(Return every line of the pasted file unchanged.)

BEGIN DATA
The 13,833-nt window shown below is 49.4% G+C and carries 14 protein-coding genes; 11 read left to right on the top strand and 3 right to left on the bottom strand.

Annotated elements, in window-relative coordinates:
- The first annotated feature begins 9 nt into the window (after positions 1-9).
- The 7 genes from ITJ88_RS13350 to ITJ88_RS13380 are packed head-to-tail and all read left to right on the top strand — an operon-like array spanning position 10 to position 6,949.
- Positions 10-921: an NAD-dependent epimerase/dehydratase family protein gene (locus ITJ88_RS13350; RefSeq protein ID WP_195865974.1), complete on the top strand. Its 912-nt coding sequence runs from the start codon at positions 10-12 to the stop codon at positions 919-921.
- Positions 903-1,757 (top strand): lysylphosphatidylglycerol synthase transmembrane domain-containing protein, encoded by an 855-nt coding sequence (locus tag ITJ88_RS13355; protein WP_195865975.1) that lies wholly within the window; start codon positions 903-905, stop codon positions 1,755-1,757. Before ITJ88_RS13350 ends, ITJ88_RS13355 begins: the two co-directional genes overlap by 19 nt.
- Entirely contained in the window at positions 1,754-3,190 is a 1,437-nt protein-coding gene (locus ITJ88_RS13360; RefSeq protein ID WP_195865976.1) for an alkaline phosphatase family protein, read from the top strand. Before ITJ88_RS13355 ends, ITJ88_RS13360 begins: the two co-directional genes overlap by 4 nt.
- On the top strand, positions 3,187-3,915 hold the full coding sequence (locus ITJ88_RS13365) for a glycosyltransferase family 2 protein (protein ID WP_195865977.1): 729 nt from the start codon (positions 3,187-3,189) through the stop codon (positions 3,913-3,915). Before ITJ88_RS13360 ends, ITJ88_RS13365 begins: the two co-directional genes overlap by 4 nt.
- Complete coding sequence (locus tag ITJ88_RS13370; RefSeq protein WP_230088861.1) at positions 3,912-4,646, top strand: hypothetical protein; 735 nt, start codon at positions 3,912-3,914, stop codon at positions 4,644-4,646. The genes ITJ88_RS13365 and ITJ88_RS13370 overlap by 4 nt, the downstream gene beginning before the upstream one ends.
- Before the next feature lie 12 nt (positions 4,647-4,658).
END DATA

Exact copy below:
The 13,833-nt window shown below is 49.4% G+C and carries 14 protein-coding genes; 11 read left to right on the top strand and 3 right to left on the bottom strand.

Annotated elements, in window-relative coordinates:
- The first annotated feature begins 9 nt into the window (after positions 1-9).
- The 7 genes from ITJ88_RS13350 to ITJ88_RS13380 are packed head-to-tail and all read left to right on the top strand — an operon-like array spanning position 10 to position 6,949.
- Positions 10-921: an NAD-dependent epimerase/dehydratase family protein gene (locus ITJ88_RS13350; RefSeq protein ID WP_195865974.1), complete on the top strand. Its 912-nt coding sequence runs from the start codon at positions 10-12 to the stop codon at positions 919-921.
- Positions 903-1,757 (top strand): lysylphosphatidylglycerol synthase transmembrane domain-containing protein, encoded by an 855-nt coding sequence (locus tag ITJ88_RS13355; protein WP_195865975.1) that lies wholly within the window; start codon positions 903-905, stop codon positions 1,755-1,757. Before ITJ88_RS13350 ends, ITJ88_RS13355 begins: the two co-directional genes overlap by 19 nt.
- Entirely contained in the window at positions 1,754-3,190 is a 1,437-nt protein-coding gene (locus ITJ88_RS13360; RefSeq protein ID WP_195865976.1) for an alkaline phosphatase family protein, read from the top strand. Before ITJ88_RS13355 ends, ITJ88_RS13360 begins: the two co-directional genes overlap by 4 nt.
- On the top strand, positions 3,187-3,915 hold the full coding sequence (locus ITJ88_RS13365) for a glycosyltransferase family 2 protein (protein ID WP_195865977.1): 729 nt from the start codon (positions 3,187-3,189) through the stop codon (positions 3,913-3,915). Before ITJ88_RS13360 ends, ITJ88_RS13365 begins: the two co-directional genes overlap by 4 nt.
- Complete coding sequence (locus tag ITJ88_RS13370; RefSeq protein WP_230088861.1) at positions 3,912-4,646, top strand: hypothetical protein; 735 nt, start codon at positions 3,912-3,914, stop codon at positions 4,644-4,646. The genes ITJ88_RS13365 and ITJ88_RS13370 overlap by 4 nt, the downstream gene beginning before the upstream one ends.
- Before the next feature lie 12 nt (positions 4,647-4,658).